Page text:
600,000 construction jobs likely to be lost to robots and virtual reality in new industrial revolution, says MACE report
Up to 600,000 construction jobs could be replaced by new technology over the next two decades.
Mace has produced a report in which it outlines what it believes will be the skills needed for what it refers to as Industry 4.0 – the collective term for a range of technologies like cloud computing, the Internet of Things, artificial intelligence, autonomous vehicles and robotics and 3D printing.
The Mace report said that the industry will have to initiative and oversee major re-skilling of construction’s talent pool. If it doesn’t, it warns, the construction industry will lose out on £25 billion of potential productivity benefits.
Mace Chief Executive Mark Reynolds, who is also responsible for industry skills on the Construction Leadership Council, said: “Everyone now acknowledges the current skills shortages need to be addressed.
“Our latest report highlights the opportunities the digital revolution can offer, how we can dramatically close the future skills gap and how we can meet the £25bn ‘productivity challenge’.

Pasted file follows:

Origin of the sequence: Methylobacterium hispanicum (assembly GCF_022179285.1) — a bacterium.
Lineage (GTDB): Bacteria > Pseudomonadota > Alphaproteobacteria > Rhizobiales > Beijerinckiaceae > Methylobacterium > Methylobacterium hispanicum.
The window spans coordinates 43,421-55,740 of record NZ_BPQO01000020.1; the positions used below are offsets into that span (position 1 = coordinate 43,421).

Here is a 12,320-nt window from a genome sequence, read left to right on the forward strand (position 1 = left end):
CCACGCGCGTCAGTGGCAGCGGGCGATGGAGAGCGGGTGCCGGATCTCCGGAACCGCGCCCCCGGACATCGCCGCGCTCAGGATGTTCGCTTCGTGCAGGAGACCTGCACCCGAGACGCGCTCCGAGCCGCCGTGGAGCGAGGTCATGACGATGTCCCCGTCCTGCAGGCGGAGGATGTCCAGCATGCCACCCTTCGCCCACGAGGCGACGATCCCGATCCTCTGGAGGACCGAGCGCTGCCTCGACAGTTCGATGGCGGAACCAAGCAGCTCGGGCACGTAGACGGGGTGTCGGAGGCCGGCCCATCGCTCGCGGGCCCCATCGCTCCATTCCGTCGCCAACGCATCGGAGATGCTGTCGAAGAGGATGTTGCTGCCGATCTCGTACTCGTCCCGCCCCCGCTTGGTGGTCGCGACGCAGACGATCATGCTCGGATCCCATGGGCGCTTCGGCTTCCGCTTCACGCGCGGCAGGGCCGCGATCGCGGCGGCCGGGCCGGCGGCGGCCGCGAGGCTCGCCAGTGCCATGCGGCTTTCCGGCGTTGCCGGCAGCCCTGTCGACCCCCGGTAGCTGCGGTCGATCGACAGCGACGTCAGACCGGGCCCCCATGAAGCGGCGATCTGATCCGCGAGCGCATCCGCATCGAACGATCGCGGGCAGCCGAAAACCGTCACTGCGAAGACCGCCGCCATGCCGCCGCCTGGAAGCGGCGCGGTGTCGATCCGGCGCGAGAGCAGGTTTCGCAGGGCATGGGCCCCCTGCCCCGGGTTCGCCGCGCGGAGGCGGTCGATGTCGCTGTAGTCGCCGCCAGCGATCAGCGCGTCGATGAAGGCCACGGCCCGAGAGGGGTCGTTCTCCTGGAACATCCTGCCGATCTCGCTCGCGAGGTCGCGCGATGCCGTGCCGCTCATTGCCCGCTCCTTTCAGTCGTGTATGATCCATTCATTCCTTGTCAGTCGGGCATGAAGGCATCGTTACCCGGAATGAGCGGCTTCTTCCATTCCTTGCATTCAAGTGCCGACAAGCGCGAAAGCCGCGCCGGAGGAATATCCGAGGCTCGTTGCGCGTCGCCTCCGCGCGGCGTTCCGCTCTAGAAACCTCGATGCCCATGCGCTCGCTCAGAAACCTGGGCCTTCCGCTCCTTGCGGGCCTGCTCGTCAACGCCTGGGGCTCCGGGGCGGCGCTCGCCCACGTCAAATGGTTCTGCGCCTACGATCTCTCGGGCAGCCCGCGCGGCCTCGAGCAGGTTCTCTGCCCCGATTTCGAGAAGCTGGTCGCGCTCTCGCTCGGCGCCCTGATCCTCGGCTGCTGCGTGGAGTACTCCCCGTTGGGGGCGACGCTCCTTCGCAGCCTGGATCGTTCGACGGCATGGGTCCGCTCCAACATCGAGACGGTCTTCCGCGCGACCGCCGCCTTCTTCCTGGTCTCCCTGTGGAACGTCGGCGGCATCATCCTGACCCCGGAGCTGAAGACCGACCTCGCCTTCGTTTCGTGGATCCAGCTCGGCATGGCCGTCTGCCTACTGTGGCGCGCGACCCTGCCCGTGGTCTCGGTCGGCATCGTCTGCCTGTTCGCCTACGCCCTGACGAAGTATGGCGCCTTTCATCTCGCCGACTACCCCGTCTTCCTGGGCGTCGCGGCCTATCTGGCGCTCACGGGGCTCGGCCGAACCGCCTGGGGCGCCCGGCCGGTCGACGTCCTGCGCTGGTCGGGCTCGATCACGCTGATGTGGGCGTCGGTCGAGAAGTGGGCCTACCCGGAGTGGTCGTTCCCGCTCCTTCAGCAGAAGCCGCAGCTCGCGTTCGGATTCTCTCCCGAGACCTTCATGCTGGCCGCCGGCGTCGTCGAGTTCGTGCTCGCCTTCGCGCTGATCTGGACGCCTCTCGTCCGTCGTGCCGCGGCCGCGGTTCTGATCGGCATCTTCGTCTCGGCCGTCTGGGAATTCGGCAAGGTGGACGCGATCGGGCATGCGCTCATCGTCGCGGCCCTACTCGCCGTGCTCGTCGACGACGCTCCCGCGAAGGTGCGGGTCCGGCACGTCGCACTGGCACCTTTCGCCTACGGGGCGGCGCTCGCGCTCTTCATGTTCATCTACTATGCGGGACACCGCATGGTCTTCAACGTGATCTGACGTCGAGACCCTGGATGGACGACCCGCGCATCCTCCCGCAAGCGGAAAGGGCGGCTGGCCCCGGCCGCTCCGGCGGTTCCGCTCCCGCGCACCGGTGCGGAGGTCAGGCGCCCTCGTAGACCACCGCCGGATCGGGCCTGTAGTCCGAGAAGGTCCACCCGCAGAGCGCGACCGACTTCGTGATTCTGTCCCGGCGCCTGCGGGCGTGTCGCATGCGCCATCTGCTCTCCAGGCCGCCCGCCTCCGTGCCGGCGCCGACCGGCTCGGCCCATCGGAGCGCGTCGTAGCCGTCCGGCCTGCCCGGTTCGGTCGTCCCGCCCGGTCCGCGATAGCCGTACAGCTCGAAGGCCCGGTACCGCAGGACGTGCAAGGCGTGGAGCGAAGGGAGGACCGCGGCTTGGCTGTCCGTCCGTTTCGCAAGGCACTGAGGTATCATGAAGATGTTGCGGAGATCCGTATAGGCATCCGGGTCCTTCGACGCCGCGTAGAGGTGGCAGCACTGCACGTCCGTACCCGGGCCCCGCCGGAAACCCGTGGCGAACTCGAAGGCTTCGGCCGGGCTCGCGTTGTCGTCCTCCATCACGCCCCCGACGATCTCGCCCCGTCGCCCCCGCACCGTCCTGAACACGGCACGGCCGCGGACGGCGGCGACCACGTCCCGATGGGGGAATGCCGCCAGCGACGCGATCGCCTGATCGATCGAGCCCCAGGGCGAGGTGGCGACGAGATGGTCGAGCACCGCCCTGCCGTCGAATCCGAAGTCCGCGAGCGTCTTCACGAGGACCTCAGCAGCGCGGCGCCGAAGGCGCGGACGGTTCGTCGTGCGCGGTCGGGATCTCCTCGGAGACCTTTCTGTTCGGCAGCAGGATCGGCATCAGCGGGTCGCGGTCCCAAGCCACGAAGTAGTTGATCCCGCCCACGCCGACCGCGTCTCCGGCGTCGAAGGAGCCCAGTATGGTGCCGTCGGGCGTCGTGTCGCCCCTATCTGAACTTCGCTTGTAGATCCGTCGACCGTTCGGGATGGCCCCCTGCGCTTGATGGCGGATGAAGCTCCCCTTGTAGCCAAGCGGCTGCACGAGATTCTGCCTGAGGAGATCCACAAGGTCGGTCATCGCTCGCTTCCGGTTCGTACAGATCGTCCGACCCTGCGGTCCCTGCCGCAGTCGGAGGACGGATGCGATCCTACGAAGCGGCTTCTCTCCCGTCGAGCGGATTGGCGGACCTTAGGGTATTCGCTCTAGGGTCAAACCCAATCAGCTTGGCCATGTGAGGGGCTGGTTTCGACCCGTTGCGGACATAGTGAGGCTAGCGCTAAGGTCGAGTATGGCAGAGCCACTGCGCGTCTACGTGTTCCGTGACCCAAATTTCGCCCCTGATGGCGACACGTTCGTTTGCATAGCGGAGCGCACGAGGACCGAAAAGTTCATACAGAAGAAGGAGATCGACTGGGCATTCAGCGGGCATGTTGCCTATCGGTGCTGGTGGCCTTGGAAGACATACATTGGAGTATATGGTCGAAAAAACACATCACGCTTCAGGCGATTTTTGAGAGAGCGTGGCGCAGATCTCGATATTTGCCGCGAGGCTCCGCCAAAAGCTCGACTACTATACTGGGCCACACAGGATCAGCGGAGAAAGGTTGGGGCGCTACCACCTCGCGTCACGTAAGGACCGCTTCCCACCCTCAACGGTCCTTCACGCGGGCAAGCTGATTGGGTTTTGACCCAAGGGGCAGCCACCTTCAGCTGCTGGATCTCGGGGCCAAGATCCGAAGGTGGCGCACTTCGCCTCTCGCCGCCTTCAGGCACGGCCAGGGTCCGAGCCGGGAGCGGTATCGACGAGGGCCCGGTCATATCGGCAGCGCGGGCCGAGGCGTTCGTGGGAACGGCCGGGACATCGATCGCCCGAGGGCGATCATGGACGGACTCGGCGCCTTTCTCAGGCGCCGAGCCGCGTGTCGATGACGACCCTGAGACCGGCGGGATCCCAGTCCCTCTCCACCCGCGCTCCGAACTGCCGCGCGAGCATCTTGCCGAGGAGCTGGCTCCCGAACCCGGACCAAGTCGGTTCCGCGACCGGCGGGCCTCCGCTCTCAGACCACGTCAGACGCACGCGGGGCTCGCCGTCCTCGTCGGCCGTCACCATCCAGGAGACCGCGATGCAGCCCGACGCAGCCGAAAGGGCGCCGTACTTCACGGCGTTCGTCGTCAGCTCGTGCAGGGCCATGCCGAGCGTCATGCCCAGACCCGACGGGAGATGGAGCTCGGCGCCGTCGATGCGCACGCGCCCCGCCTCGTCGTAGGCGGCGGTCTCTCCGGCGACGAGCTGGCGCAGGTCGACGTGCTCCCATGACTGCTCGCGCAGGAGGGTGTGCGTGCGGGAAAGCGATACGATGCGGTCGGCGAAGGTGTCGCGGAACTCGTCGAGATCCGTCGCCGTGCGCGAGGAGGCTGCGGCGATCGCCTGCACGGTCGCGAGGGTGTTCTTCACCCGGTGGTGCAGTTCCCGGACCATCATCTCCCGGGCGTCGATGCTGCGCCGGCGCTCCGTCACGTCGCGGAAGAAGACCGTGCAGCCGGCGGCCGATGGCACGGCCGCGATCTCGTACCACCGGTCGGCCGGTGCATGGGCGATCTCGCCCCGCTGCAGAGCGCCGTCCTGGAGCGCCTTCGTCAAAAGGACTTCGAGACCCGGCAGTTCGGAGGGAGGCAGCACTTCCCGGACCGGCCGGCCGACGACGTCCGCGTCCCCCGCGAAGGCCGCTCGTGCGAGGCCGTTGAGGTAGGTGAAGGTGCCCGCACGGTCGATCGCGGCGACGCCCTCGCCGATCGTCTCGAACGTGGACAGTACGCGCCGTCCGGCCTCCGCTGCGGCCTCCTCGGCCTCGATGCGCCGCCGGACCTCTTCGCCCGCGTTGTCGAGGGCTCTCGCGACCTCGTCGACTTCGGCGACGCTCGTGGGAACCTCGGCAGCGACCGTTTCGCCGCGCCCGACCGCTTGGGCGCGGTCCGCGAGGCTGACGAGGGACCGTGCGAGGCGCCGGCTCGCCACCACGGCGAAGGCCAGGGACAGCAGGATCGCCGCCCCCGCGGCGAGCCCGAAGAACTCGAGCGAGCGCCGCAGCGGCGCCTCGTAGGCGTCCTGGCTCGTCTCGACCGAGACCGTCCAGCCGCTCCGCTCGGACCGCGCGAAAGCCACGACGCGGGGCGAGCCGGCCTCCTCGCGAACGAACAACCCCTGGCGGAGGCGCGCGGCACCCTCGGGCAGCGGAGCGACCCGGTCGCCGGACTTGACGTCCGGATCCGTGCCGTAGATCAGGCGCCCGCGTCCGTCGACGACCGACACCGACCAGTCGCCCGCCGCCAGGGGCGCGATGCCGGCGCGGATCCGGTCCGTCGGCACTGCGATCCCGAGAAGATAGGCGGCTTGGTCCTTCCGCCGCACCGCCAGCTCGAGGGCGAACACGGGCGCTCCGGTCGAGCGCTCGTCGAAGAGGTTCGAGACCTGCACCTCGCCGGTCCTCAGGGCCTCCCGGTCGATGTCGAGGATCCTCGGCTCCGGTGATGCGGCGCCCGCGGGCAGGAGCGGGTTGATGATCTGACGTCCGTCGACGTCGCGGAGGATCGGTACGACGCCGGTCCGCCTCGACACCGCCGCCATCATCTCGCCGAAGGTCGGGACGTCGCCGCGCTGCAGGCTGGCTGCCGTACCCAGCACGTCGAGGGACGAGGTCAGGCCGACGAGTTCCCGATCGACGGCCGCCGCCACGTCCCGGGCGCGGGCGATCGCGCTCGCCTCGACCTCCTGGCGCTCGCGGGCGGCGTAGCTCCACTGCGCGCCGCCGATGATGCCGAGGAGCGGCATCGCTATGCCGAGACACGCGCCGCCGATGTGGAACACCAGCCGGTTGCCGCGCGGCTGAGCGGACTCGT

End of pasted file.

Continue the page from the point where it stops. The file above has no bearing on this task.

“The recommendations we have laid out will go some way towards addressing these issues.
“The industry, our training bodies and government need to work together to take full advantage of everything that Industry 4.0 can offer.”
The Mace report proposes three key recommendations:
1. Accelerate the use of new technology in training It says the industry must insist that the latest 3D printing technologies and augmented and virtual reality tools are introduced into industry training programmes and into ‘construction clubs’ in schools
2. Inform lifelong learning decisions It calls on the industry to commission large-scale sector-wide research and work with Government bodies like the Office of National Statistics and Construction Industry Training Board to ensure that its skills profile is changing to meet actual need.
3. Revolutionise traditional education programmes Current apprenticeship and training reforms do not go far enough to prepare the workforce for Industry 4.0, it says. The report says the industry must upend the curriculum on offer now to reflect the modern methods of construction and off-site assembly that will be needed in the future.
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